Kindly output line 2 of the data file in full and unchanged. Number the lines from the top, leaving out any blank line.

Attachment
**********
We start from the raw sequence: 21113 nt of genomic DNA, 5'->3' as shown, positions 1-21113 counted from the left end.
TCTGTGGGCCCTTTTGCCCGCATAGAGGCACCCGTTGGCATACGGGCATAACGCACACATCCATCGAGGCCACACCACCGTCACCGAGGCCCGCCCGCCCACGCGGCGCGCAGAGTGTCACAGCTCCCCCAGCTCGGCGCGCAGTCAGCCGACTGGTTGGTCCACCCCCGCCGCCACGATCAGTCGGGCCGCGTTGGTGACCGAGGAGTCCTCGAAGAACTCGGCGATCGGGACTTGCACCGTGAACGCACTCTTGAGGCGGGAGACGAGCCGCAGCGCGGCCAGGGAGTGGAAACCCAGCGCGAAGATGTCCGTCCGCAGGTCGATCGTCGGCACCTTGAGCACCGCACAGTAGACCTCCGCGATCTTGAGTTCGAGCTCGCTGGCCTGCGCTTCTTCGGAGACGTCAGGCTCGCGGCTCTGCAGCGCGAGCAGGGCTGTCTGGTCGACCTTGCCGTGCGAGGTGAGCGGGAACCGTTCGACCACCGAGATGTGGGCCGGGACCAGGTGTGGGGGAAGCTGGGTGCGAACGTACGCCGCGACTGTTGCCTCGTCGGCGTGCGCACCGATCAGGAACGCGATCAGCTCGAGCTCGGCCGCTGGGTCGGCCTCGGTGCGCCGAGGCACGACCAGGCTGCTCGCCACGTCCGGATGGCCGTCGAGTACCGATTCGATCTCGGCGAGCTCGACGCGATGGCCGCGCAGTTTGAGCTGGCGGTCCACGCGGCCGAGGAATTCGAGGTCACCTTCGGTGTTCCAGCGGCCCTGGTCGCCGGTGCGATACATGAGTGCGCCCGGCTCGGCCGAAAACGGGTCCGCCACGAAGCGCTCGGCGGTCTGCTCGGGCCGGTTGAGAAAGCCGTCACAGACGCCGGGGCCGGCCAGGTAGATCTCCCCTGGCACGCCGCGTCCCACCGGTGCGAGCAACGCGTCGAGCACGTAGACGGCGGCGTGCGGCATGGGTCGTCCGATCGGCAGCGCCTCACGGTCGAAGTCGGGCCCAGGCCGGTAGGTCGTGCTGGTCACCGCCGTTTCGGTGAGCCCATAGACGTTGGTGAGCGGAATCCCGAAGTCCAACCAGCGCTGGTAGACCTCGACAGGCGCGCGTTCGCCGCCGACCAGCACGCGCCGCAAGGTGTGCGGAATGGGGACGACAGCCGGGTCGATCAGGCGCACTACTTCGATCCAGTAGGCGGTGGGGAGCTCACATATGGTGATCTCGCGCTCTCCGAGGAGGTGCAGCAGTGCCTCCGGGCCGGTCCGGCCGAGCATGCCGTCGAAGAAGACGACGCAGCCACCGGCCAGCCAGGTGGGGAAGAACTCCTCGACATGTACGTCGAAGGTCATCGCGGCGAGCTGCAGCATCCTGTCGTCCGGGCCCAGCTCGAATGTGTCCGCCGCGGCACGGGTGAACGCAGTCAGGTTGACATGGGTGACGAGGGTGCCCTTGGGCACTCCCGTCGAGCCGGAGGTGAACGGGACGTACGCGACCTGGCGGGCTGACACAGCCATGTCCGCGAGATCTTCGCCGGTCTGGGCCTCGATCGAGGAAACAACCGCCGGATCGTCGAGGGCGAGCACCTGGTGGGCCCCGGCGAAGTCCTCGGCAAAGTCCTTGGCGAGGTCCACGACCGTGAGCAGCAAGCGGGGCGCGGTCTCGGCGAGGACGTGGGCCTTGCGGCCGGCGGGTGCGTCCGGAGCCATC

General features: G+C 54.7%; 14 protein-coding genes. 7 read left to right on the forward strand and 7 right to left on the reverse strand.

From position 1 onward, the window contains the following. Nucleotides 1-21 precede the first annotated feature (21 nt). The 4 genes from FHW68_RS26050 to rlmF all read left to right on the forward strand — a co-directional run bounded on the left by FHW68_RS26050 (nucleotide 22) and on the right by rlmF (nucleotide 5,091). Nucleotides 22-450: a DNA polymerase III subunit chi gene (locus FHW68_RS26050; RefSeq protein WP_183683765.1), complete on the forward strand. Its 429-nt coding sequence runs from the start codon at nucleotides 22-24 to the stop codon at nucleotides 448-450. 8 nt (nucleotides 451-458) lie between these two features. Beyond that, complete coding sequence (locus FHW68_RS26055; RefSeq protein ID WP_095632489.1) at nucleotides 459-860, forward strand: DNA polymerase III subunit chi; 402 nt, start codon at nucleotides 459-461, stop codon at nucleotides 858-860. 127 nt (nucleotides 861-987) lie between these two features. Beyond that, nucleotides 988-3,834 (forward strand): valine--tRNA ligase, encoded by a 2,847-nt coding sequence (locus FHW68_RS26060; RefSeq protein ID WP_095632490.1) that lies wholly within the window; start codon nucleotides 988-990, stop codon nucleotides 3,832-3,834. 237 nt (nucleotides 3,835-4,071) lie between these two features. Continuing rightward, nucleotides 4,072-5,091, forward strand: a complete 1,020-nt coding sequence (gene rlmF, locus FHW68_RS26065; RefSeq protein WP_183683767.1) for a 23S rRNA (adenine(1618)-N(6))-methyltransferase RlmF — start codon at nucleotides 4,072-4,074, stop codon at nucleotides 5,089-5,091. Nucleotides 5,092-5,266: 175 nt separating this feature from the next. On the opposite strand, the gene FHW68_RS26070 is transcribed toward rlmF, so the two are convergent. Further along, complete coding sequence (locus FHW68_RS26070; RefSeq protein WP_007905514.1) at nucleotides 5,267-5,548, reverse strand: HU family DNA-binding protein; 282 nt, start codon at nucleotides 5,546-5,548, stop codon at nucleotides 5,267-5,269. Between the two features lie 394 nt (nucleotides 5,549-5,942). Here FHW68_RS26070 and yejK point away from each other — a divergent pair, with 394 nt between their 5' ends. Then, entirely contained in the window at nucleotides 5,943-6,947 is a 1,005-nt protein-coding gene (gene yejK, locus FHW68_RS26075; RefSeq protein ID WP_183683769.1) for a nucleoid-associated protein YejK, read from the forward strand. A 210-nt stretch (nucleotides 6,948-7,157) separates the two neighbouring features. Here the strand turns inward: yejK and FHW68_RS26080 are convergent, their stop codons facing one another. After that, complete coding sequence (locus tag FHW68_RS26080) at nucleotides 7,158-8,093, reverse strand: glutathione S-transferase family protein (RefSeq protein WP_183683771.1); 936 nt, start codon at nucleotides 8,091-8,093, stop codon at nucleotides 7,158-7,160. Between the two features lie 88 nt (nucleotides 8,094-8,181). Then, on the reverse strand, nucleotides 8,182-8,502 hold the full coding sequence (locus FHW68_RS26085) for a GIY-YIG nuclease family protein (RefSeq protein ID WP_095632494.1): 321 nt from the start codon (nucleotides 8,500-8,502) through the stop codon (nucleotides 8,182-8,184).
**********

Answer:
TCTGTGGGCCCTTTTGCCCGCATAGAGGCACCCGTTGGCATACGGGCATAACGCACACATCCATCGAGGCCACACCACCGTCACCGAGGCCCGCCCGCCCACGCGGCGCGCAGAGTGTCACAGCTCCCCCAGCTCGGCGCGCAGTCAGCCGACTGGTTGGTCCACCCCCGCCGCCACGATCAGTCGGGCCGCGTTGGTGACCGAGGAGTCCTCGAAGAACTCGGCGATCGGGACTTGCACCGTGAACGCACTCTTGAGGCGGGAGACGAGCCGCAGCGCGGCCAGGGAGTGGAAACCCAGCGCGAAGATGTCCGTCCGCAGGTCGATCGTCGGCACCTTGAGCACCGCACAGTAGACCTCCGCGATCTTGAGTTCGAGCTCGCTGGCCTGCGCTTCTTCGGAGACGTCAGGCTCGCGGCTCTGCAGCGCGAGCAGGGCTGTCTGGTCGACCTTGCCGTGCGAGGTGAGCGGGAACCGTTCGACCACCGAGATGTGGGCCGGGACCAGGTGTGGGGGAAGCTGGGTGCGAACGTACGCCGCGACTGTTGCCTCGTCGGCGTGCGCACCGATCAGGAACGCGATCAGCTCGAGCTCGGCCGCTGGGTCGGCCTCGGTGCGCCGAGGCACGACCAGGCTGCTCGCCACGTCCGGATGGCCGTCGAGTACCGATTCGATCTCGGCGAGCTCGACGCGATGGCCGCGCAGTTTGAGCTGGCGGTCCACGCGGCCGAGGAATTCGAGGTCACCTTCGGTGTTCCAGCGGCCCTGGTCGCCGGTGCGATACATGAGTGCGCCCGGCTCGGCCGAAAACGGGTCCGCCACGAAGCGCTCGGCGGTCTGCTCGGGCCGGTTGAGAAAGCCGTCACAGACGCCGGGGCCGGCCAGGTAGATCTCCCCTGGCACGCCGCGTCCCACCGGTGCGAGCAACGCGTCGAGCACGTAGACGGCGGCGTGCGGCATGGGTCGTCCGATCGGCAGCGCCTCACGGTCGAAGTCGGGCCCAGGCCGGTAGGTCGTGCTGGTCACCGCCGTTTCGGTGAGCCCATAGACGTTGGTGAGCGGAATCCCGAAGTCCAACCAGCGCTGGTAGACCTCGACAGGCGCGCGTTCGCCGCCGACCAGCACGCGCCGCAAGGTGTGCGGAATGGGGACGACAGCCGGGTCGATCAGGCGCACTACTTCGATCCAGTAGGCGGTGGGGAGCTCACATATGGTGATCTCGCGCTCTCCGAGGAGGTGCAGCAGTGCCTCCGGGCCGGTCCGGCCGAGCATGCCGTCGAAGAAGACGACGCAGCCACCGGCCAGCCAGGTGGGGAAGAACTCCTCGACATGTACGTCGAAGGTCATCGCGGCGAGCTGCAGCATCCTGTCGTCCGGGCCCAGCTCGAATGTGTCCGCCGCGGCACGGGTGAACGCAGTCAGGTTGACATGGGTGACGAGGGTGCCCTTGGGCACTCCCGTCGAGCCGGAGGTGAACGGGACGTACGCGACCTGGCGGGCTGACACAGCCATGTCCGCGAGATCTTCGCCGGTCTGGGCCTCGATCGAGGAAACAACCGCCGGATCGTCGAGGGCGAGCACCTGGTGGGCCCCGGCGAAGTCCTCGGCAAAGTCCTTGGCGAGGTCCACGACCGTGAGCAGCAAGCGGGGCGCGGTCTCGGCGAGGACGTGGGCCTTGCGGCCGGCGGGTGCGTCCGGAGCCATC